Fires in South America
May 1, 2013
Fires were widespread across South America on August 24, 2006, when the Moderate Resolution Imaging Spectroradiometer (MODIS) on NASA’s Aqua satellite passed over the continent and captured this image. The sensor detected scores of active fires (locations marked in red) in a variety of ecological regions, and thick smoke hung over the land in many places. In the top part of the image, fires are burning intensely along the margins of large, tan-colored clearings that people have made in the Amazon Rainforest. The fires along the edges of the clearing may be fires set intentionally to clear new areas of rainforest for farming or ranching, or they may be accidental fires that escaped from people’s control on established agricultural lands. In the center of the scene, the deep green of the Amazon transitions to a deep brown color. This region is known as the Gran Chaco, a dry, hot region of open woodland and grassland. Unlike the Amazon, this region is prone to naturally occurring fires, but the widespread nature of the fires and their location along clearings and roads suggests that many could be human-caused. In southern Brazil, eastern Argentina, and Uruguay, an expansive grassland known as the Pampas was also experiencing numerous fires at the time of this image. Large farms and ranches exist in the fertile plains of the Pampas, and the fires seen here could be natural or human-caused. The high-resolution image provided above has a spatial resolution of 500 meters per pixel. The MODIS Rapid Response System provides this image at additional resolutions, including MODIS’ maximum resolution of 250 meters per pixel. Credit: NASA image by Jeff Schmaltz, MODIS Rapid Response Team, Goddard Space Flight Center.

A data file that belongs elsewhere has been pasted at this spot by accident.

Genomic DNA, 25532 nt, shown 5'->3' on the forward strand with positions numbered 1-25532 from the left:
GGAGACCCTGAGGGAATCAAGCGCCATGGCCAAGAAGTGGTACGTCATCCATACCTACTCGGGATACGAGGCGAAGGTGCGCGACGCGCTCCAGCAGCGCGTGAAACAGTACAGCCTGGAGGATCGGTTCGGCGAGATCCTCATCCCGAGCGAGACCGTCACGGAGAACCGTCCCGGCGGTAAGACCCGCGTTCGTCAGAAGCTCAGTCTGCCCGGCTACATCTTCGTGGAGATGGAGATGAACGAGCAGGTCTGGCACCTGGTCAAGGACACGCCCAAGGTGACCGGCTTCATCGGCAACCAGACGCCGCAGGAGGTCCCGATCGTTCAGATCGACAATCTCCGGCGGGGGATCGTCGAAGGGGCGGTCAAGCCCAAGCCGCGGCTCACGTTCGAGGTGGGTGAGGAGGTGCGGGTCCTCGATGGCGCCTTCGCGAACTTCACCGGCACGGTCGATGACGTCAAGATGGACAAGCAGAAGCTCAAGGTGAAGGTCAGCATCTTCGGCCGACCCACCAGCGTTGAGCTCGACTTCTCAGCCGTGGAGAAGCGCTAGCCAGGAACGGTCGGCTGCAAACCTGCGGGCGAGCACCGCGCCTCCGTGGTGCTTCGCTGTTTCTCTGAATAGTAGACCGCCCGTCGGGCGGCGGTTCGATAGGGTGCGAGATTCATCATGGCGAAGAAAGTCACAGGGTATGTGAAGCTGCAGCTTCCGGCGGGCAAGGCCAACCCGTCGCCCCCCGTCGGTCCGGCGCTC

Topics: Environment, Americas, Earth, Spacecraft, Moderate-Resolution Imaging Spectroradiometer, Aqua, Amazon Rainforest, Wildfire, National Aeronautics and Space Administration